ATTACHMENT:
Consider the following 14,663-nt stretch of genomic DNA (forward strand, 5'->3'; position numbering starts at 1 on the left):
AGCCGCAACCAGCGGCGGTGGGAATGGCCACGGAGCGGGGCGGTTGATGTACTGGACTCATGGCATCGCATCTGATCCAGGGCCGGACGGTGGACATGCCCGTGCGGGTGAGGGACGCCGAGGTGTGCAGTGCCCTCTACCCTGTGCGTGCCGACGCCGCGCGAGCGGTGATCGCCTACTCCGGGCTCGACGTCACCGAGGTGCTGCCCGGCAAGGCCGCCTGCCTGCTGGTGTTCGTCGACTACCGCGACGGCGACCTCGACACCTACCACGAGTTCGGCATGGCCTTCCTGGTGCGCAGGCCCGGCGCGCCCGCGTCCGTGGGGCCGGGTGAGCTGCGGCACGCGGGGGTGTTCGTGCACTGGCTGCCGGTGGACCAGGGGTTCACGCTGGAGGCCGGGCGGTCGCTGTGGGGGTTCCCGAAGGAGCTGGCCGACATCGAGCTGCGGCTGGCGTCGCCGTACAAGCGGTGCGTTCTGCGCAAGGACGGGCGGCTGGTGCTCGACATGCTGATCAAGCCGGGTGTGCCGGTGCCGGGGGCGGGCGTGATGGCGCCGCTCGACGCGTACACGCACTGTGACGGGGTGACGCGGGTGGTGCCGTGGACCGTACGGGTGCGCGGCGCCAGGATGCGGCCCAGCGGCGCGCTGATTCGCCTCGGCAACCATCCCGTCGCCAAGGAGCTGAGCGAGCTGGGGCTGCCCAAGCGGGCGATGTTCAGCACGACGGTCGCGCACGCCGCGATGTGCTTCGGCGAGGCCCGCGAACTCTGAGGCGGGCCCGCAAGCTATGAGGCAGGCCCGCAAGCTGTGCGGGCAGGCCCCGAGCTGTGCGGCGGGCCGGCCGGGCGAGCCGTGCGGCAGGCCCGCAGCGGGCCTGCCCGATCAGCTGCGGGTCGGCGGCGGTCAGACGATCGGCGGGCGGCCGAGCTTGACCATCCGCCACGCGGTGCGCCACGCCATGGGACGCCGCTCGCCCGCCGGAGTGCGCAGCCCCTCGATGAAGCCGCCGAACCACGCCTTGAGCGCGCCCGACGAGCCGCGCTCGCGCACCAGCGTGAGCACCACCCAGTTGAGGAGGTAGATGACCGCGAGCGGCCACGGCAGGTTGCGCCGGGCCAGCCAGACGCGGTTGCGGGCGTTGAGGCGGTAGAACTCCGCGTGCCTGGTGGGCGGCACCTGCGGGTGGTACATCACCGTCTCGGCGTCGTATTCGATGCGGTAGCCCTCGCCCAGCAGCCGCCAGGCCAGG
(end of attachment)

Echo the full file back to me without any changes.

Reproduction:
Consider the following 14,663-nt stretch of genomic DNA (forward strand, 5'->3'; position numbering starts at 1 on the left):
AGCCGCAACCAGCGGCGGTGGGAATGGCCACGGAGCGGGGCGGTTGATGTACTGGACTCATGGCATCGCATCTGATCCAGGGCCGGACGGTGGACATGCCCGTGCGGGTGAGGGACGCCGAGGTGTGCAGTGCCCTCTACCCTGTGCGTGCCGACGCCGCGCGAGCGGTGATCGCCTACTCCGGGCTCGACGTCACCGAGGTGCTGCCCGGCAAGGCCGCCTGCCTGCTGGTGTTCGTCGACTACCGCGACGGCGACCTCGACACCTACCACGAGTTCGGCATGGCCTTCCTGGTGCGCAGGCCCGGCGCGCCCGCGTCCGTGGGGCCGGGTGAGCTGCGGCACGCGGGGGTGTTCGTGCACTGGCTGCCGGTGGACCAGGGGTTCACGCTGGAGGCCGGGCGGTCGCTGTGGGGGTTCCCGAAGGAGCTGGCCGACATCGAGCTGCGGCTGGCGTCGCCGTACAAGCGGTGCGTTCTGCGCAAGGACGGGCGGCTGGTGCTCGACATGCTGATCAAGCCGGGTGTGCCGGTGCCGGGGGCGGGCGTGATGGCGCCGCTCGACGCGTACACGCACTGTGACGGGGTGACGCGGGTGGTGCCGTGGACCGTACGGGTGCGCGGCGCCAGGATGCGGCCCAGCGGCGCGCTGATTCGCCTCGGCAACCATCCCGTCGCCAAGGAGCTGAGCGAGCTGGGGCTGCCCAAGCGGGCGATGTTCAGCACGACGGTCGCGCACGCCGCGATGTGCTTCGGCGAGGCCCGCGAACTCTGAGGCGGGCCCGCAAGCTATGAGGCAGGCCCGCAAGCTGTGCGGGCAGGCCCCGAGCTGTGCGGCGGGCCGGCCGGGCGAGCCGTGCGGCAGGCCCGCAGCGGGCCTGCCCGATCAGCTGCGGGTCGGCGGCGGTCAGACGATCGGCGGGCGGCCGAGCTTGACCATCCGCCACGCGGTGCGCCACGCCATGGGACGCCGCTCGCCCGCCGGAGTGCGCAGCCCCTCGATGAAGCCGCCGAACCACGCCTTGAGCGCGCCCGACGAGCCGCGCTCGCGCACCAGCGTGAGCACCACCCAGTTGAGGAGGTAGATGACCGCGAGCGGCCACGGCAGGTTGCGCCGGGCCAGCCAGACGCGGTTGCGGGCGTTGAGGCGGTAGAACTCCGCGTGCCTGGTGGGCGGCACCTGCGGGTGGTACATCACCGTCTCGGCGTCGTATTCGATGCGGTAGCCCTCGCCCAGCAGCCGCCAGGCCAGG